Q56 Lord Laming: Nadia, thank you so much for sharing your personal circumstances with us. It was most helpful and most revealing. Could you help us a little more? The role of carers is very ill defined. There are said to be millions of them. I wonder whether a local authority has evaluated or assessed the caring needs of your immediate relatives, and whether there has been agreement as to what caring is needed.
Nadia Taylor: Yes and no. There have been many interventions over the last 22 years, as you can imagine. It was, unfortunately, the terrible experience of carers provided by the local authority and various agencies that led to my having to make the choice to leave work and care for my parents.
We have had carers who gave my parents the wrong medication. Agency carers tend to spend an hour in your home and a few hours elsewhere. En route, they collect the prescriptions. They arrive at your home and you happily leave, because they are going to be providing what you would consider relief or respite, but you return to find out that they left a lot earlier than they were supposed to. As I say, they will have given the wrong medication because they have collected medication for a number of cared-for people.
I should have explained that my mother is blind, among a whole host of medical conditions. She is obviously very dependent on the carer. My father is currently undergoing chemotherapy for a myeloproliferative disorder, so you can imagine that they are quite vulnerable. My mother has been brought home from hospital by hospital transport without me, because there is no provision for the ‘informal carers’, as we are known, to accompany the cared for on the way back from the hospital.
She has been delivered and literally parked on the street in the wheelchair with the key dangling off the handle of the wheelchair, because apparently— and this was not something I was told at the time when the key was collected from me—they were not insured to turn the key in the lock and enter the property. Imagine a blind lady who is already very vulnerable and rather unwell for many other reasons, finding herself on the street with everybody coming and going past her, not really knowing where she is or why she is there, while I run after her, catching two buses from Charing Cross Hospital, racing home to ensure that she is not left alone for too long after being dropped off.
Those were the sort of experiences that led me to think that something had to give. I have to say that it was not an easy choice to make. Emotionally, obviously, you jump to help, but financially it is incredibly hard because you lose your income overnight. Effectively, my husband, whose income fluctuates, is supporting four adults and two children. You can imagine that is really hard for the family.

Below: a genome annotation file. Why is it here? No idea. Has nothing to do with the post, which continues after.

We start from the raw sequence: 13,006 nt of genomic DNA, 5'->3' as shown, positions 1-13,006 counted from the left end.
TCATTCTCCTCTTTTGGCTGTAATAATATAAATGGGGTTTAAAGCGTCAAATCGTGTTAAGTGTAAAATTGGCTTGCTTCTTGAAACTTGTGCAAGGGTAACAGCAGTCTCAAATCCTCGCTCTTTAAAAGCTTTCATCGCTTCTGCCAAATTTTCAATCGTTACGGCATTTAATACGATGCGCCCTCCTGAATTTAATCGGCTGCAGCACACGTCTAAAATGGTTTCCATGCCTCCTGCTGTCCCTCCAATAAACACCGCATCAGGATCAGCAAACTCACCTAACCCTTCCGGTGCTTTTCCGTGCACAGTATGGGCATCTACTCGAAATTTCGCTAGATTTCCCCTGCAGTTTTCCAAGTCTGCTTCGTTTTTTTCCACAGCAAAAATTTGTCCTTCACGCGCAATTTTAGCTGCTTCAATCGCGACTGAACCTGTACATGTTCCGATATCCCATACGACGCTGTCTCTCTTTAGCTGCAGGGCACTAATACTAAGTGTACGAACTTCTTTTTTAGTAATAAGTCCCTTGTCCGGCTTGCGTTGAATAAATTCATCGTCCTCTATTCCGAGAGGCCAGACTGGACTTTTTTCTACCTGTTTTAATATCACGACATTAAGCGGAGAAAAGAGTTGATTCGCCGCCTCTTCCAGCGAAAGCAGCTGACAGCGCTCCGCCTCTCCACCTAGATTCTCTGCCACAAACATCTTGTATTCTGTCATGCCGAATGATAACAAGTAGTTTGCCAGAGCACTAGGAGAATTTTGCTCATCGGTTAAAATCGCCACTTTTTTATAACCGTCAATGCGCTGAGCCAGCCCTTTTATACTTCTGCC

What is available through the local authority is something that you always have to fight for. In theory, the assistance is out there. You can be assessed for this, that and the other, but in practice I do not think you will ever encounter a carer who will say, “Oh, it was so easy and I got it all arranged”.
Valentina mentioned direct payments earlier. She also pointed out that they are not really geared to support us. They are there if we want to grab what still feels like the odd hour of respite. But when you know who you are likely to be handing over the care of your parents to, it is very difficult to do. You end up doing it all by yourself.
Lord Laming: Are we right in thinking that it is impossible for you and the local authority to make a financial assessment of what would be needed to fund appropriate care for your relatives and for you to employ the staff to do that?
Nadia Taylor: People have different circumstances. In theory, there are mechanisms in place, and a support package can be worked out by the local authority, but there is a shortage of social workers. There is a large discrepancy between theoretical entitlements and what can practically be achieved. This is often due to inadequate budgets. Local authority budgets are for ever being reduced. Pre-elections everybody says, “Oh you know, we are improving packages a little bit and we are increasing the council tax to pay for it because we really want to help the adult social care department”. Inevitably though, after elections, these promises are forgotten, and funding for adult social care continues to diminish, rather than increase.